Decision #111/22 - Type: Workers Compensation


The worker is appealing the decision made by the Workers Compensation Board ("WCB") that their claim for noise induced hearing loss (NIHL) is not acceptable. A hearing was held on October 12, 2022 to consider the worker's appeal.


Whether or not the claim is acceptable.


The claim is not acceptable.


The worker provided the WCB with a Worker Hearing Loss Report on July 15, 2019, reporting gradual hearing loss they related to their employment. Also included with the Report, was the worker’s Worker History Summary where the worker listed their employers and noted the positions and job duties from 1958 to 2001, when the worker retired. For all of the positions listed, the worker noted being exposed to noise and not wearing hearing protection. The worker submitted a June 10, 2019 audiogram with their hearing loss report which indicated a moderately-severe to severe bilateral hearing loss.

On July 16, 2019, the WCB contacted the worker to discuss their claim. The worker confirmed their employment and job duties previously provided to the WCB and further confirmed they only had hearing testing done recently, a copy of which was provided with their hearing loss report. The worker further advised they used some power hand tools but otherwise, had little to no noise exposure outside of work.

The WCB advised the minimum threshold for accepting hearing loss claims was noise levels at or above 85 dBA for a minimum of 8 hours a day for two years and noted further investigation was needed.

The WCB requested hearing loss reports from the worker’s previous employers on July 16, 2019. On July 18, 2019, one of the worker’s former employers advised they were requesting the worker’s records from storage. On August 12, 2019, one former employer advised they had no records for the worker and another former employer advised they did not have any monitoring records prior to 1978. On August 22, 2019, the latest employer advised they could not find any records for the worker.

In an August 23, 2019 note to the worker’s file, the worker’s WCB adjudicator noted confirmation of the worker’s employment with the employer from 1967 to 1996 and further, noise level testing on file with the WCB found noise levels for similar occupations ranged from 74 to 96 dBAs, based on testing from 1998. Noise level testing from the employer done in 2013, indicated noise levels of 72 dBA.

The WCB adjudicator confirmed given the information listed, the worker would have been exposed to noxious noise that met the WCB’s criteria for NIHL, subject to confirmation by the WCB’s Ear, Nose and Throat (ENT) specialist.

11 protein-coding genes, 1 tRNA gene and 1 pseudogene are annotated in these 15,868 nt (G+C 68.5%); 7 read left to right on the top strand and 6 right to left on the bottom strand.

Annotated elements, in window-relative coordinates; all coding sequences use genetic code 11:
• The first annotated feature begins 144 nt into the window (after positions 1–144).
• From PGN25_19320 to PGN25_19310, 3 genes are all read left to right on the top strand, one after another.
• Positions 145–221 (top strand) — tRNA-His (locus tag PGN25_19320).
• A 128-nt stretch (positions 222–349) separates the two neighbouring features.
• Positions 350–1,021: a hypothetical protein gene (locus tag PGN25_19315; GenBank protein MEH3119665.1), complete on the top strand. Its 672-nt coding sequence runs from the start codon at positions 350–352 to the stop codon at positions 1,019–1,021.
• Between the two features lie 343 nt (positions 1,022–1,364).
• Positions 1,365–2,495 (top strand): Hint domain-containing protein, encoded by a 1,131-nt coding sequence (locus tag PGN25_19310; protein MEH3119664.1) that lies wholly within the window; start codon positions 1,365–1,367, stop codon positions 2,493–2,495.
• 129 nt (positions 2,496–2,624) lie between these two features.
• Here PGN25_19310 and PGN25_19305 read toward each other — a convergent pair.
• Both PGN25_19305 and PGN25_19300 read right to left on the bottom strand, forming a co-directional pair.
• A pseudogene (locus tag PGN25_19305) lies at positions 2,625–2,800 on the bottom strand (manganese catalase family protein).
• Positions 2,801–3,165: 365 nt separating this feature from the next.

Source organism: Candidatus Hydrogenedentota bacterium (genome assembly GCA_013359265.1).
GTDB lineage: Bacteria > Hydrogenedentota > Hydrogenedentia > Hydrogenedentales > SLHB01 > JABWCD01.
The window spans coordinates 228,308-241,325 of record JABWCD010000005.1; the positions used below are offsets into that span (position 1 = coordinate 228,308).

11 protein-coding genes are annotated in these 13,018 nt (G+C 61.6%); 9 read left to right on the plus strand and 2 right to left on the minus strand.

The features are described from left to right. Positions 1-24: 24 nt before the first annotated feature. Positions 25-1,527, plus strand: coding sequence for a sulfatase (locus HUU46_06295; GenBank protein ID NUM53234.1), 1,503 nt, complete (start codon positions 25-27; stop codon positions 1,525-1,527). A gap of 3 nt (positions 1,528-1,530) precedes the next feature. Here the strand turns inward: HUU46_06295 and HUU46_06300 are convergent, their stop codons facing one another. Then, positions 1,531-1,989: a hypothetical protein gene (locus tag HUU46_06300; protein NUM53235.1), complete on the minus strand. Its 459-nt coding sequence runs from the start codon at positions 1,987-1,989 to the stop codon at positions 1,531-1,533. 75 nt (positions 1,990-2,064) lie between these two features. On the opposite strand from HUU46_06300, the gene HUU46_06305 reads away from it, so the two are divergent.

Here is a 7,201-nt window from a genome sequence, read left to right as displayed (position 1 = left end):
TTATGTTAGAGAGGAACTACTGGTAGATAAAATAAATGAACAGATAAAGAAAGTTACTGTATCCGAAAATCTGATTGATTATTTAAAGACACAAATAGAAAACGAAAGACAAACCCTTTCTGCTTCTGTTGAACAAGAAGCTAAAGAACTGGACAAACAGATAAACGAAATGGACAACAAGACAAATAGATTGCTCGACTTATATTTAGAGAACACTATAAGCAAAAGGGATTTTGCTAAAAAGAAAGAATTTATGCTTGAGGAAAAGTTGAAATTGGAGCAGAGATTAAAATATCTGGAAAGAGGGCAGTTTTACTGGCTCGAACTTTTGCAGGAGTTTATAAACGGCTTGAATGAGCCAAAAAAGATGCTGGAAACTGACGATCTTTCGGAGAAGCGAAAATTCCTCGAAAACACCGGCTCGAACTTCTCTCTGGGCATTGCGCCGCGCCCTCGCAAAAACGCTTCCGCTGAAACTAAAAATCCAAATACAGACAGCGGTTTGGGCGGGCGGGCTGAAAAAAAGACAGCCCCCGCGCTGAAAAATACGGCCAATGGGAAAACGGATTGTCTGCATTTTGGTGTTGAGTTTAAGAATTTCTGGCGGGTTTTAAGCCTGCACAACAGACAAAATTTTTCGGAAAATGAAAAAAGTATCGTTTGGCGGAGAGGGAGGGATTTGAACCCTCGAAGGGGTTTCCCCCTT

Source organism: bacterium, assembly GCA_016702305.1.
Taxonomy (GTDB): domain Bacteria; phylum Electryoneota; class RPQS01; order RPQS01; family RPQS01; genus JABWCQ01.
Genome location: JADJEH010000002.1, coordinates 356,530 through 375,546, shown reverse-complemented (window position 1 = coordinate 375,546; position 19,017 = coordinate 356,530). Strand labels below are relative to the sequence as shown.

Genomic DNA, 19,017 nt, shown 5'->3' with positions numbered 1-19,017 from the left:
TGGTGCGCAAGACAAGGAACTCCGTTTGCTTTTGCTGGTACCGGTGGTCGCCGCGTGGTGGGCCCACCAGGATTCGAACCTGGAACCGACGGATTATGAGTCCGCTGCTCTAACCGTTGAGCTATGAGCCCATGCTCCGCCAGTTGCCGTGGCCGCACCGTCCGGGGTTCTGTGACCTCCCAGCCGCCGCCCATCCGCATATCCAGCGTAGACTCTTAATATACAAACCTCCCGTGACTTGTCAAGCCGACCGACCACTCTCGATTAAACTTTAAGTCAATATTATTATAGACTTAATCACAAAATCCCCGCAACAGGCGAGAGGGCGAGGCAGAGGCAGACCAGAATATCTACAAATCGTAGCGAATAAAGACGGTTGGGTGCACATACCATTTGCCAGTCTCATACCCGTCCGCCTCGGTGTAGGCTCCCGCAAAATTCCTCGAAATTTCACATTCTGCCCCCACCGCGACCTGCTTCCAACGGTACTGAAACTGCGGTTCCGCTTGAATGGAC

The worker’s file was reviewed by the WCB ENT specialist on August 29, 2019 who opined the audiogram on file was consistent with presbycusis, or age-related hearing loss, and not noise induced hearing loss. The specialist did note the worker had undergone chemotherapy in 2017 and requested the WCB adjudicator obtain the name of the agents used as some could cause hearing loss. The names were obtained by the adjudicator on August 30, 2019 and provided to the WCB ENT specialist, who opined on the same date those chemotherapeutic agents could cause severe sensorineural hearing loss.

On September 6, 2019, the WCB advised the worker their claim was not acceptable. The WCB advised that while the information on file supported the worker had been exposed to noxious noise, the medical evidence did not support the worker’s hearing loss was related to the noise exposure but was a result of regular aging. Further, the WCB advised of the WCB ENT specialist’s opinion the chemotherapy agents used for the worker’s treatment were known to cause severe hearing loss.

The worker requested reconsideration of the WCB’s decision to Review Office on May 19, 2022, noting the chemotherapy treatment they received was for only five days and was not strong, with

no side effects. Further, the worker noted all of their previous employers did not offer hearing protection, despite noisy environments. On June 2, 2022, Review Office determined the worker’s claim was not acceptable. Review Office accepted and relied on the opinion of the WCB ENT specialist and found it could not be established the worker developed NIHL as a result of exposure to noxious noise at work.

The worker filed an appeal with the Appeal Commission on July 10, 2022 and a hearing was arranged for October 12, 2022.